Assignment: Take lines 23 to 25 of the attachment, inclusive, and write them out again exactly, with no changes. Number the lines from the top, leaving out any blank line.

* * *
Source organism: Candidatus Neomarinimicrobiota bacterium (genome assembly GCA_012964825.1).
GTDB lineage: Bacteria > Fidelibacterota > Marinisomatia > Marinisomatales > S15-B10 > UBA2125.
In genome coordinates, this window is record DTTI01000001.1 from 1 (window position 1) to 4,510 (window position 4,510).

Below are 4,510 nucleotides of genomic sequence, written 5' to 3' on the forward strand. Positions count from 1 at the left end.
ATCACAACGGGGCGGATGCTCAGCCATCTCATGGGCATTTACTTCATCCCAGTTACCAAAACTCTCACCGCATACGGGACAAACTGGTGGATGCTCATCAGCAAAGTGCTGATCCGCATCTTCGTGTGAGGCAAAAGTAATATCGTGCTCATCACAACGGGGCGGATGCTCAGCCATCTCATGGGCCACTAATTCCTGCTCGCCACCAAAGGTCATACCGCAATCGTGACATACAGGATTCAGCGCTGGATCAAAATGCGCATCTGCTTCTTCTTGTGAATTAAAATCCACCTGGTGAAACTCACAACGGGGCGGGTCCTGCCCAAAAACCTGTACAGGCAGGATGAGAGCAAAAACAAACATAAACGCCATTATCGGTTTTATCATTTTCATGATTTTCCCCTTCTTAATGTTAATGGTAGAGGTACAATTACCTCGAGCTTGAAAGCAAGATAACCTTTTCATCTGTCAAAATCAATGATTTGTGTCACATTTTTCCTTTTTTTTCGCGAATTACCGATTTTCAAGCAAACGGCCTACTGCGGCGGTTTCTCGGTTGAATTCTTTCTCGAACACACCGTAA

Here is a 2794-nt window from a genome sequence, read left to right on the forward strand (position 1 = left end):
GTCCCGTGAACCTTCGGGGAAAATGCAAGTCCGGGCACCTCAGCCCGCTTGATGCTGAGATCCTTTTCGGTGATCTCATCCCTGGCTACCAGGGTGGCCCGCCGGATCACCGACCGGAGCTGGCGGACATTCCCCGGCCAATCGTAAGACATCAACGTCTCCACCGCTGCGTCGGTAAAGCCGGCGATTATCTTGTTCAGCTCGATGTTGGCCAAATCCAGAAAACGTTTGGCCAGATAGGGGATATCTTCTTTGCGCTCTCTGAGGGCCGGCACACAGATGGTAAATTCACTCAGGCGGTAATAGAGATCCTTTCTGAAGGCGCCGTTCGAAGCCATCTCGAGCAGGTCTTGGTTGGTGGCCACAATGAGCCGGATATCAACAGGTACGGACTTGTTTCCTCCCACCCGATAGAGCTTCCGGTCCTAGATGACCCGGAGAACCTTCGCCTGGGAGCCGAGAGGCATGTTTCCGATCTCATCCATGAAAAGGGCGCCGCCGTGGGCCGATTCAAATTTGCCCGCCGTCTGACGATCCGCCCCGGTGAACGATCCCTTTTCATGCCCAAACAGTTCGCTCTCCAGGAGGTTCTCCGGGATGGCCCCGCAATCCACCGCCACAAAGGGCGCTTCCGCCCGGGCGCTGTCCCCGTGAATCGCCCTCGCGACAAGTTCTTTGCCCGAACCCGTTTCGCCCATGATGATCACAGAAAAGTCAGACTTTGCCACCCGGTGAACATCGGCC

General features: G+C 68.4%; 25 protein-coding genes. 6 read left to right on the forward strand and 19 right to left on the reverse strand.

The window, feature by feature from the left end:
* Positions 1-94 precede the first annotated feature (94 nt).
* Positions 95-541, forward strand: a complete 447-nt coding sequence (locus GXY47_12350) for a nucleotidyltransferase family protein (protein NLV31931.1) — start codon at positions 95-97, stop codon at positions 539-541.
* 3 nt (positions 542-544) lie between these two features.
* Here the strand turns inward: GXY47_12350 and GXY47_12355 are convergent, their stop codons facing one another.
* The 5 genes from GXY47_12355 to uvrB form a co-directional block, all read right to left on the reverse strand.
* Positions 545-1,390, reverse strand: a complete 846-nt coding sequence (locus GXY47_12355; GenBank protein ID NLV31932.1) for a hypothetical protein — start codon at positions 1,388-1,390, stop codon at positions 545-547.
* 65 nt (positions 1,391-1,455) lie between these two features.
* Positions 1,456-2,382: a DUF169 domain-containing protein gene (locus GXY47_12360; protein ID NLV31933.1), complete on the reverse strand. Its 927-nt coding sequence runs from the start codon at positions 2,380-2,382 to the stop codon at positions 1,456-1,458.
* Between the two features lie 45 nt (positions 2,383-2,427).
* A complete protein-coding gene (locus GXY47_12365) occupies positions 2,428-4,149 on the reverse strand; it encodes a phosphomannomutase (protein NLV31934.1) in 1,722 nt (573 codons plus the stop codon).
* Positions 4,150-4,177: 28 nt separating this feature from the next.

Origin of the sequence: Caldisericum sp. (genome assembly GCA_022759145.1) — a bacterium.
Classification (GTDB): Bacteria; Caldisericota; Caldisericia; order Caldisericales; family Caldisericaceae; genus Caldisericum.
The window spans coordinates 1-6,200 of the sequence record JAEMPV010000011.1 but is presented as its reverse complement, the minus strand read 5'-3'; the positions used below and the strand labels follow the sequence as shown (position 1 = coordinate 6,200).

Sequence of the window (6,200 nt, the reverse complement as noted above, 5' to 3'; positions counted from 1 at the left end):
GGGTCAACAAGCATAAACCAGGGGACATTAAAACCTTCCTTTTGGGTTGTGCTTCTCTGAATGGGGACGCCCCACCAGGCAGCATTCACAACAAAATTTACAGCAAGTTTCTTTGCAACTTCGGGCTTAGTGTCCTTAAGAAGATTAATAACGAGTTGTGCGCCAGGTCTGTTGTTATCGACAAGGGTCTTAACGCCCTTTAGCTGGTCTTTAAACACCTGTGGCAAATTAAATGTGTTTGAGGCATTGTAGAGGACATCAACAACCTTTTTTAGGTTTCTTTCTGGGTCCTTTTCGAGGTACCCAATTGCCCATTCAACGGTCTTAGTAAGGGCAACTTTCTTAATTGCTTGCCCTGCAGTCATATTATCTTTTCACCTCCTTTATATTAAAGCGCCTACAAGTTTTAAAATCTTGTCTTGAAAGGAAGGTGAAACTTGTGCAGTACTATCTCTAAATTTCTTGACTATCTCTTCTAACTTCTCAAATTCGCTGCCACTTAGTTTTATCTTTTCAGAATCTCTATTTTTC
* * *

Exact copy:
The window spans coordinates 1-6,200 of the sequence record JAEMPV010000011.1 but is presented as its reverse complement, the minus strand read 5'-3'; the positions used below and the strand labels follow the sequence as shown (position 1 = coordinate 6,200).

Sequence of the window (6,200 nt, the reverse complement as noted above, 5' to 3'; positions counted from 1 at the left end):
GGGTCAACAAGCATAAACCAGGGGACATTAAAACCTTCCTTTTGGGTTGTGCTTCTCTGAATGGGGACGCCCCACCAGGCAGCATTCACAACAAAATTTACAGCAAGTTTCTTTGCAACTTCGGGCTTAGTGTCCTTAAGAAGATTAATAACGAGTTGTGCGCCAGGTCTGTTGTTATCGACAAGGGTCTTAACGCCCTTTAGCTGGTCTTTAAACACCTGTGGCAAATTAAATGTGTTTGAGGCATTGTAGAGGACATCAACAACCTTTTTTAGGTTTCTTTCTGGGTCCTTTTCGAGGTACCCAATTGCCCATTCAACGGTCTTAGTAAGGGCAACTTTCTTAATTGCTTGCCCTGCAGTCATATTATCTTTTCACCTCCTTTATATTAAAGCGCCTACAAGTTTTAAAATCTTGTCTTGAAAGGAAGGTGAAACTTGTGCAGTACTATCTCTAAATTTCTTGACTATCTCTTCTAACTTCTCAAATTCGCTGCCACTTAGTTTTATCTTTTCAGAATCTCTATTTTTC